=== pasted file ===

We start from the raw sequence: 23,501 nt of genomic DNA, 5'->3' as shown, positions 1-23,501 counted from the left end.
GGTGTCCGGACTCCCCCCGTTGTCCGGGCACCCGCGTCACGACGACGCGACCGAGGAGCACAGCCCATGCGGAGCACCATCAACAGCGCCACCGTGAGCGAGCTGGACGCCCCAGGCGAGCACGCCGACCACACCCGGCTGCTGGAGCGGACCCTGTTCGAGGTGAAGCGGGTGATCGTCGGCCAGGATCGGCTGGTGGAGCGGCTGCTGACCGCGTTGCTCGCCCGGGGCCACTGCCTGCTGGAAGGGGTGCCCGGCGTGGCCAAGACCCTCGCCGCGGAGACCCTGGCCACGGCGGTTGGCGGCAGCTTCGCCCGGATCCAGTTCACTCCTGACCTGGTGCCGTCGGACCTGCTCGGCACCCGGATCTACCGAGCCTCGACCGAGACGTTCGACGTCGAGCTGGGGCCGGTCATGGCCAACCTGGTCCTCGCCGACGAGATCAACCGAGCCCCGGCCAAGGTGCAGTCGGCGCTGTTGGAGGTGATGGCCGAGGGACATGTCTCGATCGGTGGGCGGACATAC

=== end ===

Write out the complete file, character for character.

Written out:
We start from the raw sequence: 23,501 nt of genomic DNA, 5'->3' as shown, positions 1-23,501 counted from the left end.
GGTGTCCGGACTCCCCCCGTTGTCCGGGCACCCGCGTCACGACGACGCGACCGAGGAGCACAGCCCATGCGGAGCACCATCAACAGCGCCACCGTGAGCGAGCTGGACGCCCCAGGCGAGCACGCCGACCACACCCGGCTGCTGGAGCGGACCCTGTTCGAGGTGAAGCGGGTGATCGTCGGCCAGGATCGGCTGGTGGAGCGGCTGCTGACCGCGTTGCTCGCCCGGGGCCACTGCCTGCTGGAAGGGGTGCCCGGCGTGGCCAAGACCCTCGCCGCGGAGACCCTGGCCACGGCGGTTGGCGGCAGCTTCGCCCGGATCCAGTTCACTCCTGACCTGGTGCCGTCGGACCTGCTCGGCACCCGGATCTACCGAGCCTCGACCGAGACGTTCGACGTCGAGCTGGGGCCGGTCATGGCCAACCTGGTCCTCGCCGACGAGATCAACCGAGCCCCGGCCAAGGTGCAGTCGGCGCTGTTGGAGGTGATGGCCGAGGGACATGTCTCGATCGGTGGGCGGACATAC